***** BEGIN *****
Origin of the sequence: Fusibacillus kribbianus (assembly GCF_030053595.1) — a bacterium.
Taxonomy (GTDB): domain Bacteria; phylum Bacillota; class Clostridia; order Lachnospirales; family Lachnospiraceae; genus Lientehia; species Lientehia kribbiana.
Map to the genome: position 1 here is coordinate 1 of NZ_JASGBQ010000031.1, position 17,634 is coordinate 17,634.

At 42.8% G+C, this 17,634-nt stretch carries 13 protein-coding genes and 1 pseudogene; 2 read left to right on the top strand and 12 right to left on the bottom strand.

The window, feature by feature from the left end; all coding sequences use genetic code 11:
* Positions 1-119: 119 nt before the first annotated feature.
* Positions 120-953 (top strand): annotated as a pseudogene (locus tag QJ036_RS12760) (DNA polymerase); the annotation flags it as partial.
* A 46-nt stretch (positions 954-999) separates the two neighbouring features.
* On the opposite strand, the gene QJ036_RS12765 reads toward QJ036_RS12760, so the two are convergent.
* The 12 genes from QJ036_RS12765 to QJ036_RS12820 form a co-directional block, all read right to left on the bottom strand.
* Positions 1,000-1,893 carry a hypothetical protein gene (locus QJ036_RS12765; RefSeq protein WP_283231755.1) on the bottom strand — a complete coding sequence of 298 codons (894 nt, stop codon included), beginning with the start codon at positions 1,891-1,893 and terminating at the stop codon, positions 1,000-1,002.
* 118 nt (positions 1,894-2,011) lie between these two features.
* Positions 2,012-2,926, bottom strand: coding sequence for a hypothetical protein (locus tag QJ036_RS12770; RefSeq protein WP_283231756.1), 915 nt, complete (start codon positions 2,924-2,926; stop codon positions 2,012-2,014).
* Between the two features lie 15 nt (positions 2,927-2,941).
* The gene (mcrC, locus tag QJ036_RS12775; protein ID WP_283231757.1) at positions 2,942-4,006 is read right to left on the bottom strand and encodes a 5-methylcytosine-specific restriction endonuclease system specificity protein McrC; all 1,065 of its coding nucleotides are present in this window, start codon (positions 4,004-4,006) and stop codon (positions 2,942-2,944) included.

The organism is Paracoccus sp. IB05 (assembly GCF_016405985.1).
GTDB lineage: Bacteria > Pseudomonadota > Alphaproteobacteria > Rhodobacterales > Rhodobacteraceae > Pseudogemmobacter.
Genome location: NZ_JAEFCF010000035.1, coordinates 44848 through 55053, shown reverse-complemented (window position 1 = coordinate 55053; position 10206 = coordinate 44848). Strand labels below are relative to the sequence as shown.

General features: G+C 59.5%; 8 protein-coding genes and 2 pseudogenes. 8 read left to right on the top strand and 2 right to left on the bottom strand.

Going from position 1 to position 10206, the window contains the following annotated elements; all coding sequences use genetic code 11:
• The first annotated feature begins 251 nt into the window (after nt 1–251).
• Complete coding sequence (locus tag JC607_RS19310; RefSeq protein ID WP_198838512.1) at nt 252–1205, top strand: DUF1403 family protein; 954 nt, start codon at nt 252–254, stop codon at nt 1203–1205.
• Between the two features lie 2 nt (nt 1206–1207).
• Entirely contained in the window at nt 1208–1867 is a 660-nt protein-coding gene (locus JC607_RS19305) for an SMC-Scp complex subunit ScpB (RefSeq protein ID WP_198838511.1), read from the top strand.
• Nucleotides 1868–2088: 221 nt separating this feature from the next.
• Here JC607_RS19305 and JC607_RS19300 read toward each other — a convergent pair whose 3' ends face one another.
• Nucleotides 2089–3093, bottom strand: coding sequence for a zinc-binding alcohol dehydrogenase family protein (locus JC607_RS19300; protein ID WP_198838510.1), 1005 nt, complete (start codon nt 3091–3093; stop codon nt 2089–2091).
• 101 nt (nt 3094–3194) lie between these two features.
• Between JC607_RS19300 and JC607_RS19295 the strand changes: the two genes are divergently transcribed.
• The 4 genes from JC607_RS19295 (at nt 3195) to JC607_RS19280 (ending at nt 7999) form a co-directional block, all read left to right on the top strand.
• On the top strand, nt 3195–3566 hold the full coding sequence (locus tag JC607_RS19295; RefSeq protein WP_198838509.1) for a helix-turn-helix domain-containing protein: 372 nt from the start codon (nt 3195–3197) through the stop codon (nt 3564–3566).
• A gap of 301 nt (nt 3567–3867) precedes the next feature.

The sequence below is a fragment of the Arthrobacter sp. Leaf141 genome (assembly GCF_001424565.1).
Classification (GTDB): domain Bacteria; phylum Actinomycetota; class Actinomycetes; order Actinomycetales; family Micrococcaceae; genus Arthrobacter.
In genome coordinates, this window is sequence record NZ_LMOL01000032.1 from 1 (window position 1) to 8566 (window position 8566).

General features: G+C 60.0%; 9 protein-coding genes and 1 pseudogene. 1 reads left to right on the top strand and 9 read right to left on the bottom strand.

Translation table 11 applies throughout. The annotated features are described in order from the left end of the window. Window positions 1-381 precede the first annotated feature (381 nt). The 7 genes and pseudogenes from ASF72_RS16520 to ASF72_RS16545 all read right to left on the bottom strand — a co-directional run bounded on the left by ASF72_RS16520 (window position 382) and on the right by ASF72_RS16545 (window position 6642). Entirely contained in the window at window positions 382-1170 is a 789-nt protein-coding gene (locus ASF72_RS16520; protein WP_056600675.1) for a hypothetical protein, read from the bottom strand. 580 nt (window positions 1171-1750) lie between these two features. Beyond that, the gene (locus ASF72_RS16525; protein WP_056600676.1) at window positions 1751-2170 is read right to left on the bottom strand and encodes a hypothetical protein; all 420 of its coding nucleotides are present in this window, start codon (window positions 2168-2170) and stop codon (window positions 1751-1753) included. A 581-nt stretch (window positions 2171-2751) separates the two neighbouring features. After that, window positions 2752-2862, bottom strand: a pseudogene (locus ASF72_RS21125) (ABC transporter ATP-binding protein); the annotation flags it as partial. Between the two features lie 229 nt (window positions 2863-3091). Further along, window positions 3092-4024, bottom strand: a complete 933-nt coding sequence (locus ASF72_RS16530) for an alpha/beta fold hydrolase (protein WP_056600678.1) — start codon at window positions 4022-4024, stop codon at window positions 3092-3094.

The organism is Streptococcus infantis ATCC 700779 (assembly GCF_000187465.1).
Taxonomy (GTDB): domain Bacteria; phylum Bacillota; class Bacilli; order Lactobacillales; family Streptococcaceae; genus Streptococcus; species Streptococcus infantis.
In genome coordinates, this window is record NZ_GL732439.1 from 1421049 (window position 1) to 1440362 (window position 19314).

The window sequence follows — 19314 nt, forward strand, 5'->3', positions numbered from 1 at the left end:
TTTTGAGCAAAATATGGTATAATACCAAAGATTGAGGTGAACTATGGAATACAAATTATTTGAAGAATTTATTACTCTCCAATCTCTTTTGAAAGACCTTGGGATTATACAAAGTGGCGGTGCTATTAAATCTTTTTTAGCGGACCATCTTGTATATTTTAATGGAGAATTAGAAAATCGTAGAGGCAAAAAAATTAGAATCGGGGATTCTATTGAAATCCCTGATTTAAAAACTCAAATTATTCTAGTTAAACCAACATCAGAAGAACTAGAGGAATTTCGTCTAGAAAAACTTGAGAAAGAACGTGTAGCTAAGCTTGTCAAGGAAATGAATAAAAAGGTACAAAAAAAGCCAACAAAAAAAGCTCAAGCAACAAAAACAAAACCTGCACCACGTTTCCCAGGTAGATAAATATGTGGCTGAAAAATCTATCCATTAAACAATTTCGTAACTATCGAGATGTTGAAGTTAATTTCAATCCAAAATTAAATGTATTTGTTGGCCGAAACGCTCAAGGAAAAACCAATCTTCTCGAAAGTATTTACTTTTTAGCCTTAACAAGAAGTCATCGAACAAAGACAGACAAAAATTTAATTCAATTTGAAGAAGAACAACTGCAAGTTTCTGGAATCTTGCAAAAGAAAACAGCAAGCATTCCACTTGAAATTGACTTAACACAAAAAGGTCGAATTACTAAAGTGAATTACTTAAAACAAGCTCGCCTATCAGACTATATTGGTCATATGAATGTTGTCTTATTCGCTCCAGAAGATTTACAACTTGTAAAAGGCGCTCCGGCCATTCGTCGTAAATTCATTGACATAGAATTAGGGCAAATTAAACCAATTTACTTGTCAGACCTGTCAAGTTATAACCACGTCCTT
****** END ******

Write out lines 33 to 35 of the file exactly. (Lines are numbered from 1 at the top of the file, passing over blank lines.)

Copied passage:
The sequence below is a fragment of the Arthrobacter sp. Leaf141 genome (assembly GCF_001424565.1).
Classification (GTDB): domain Bacteria; phylum Actinomycetota; class Actinomycetes; order Actinomycetales; family Micrococcaceae; genus Arthrobacter.
In genome coordinates, this window is sequence record NZ_LMOL01000032.1 from 1 (window position 1) to 8566 (window position 8566).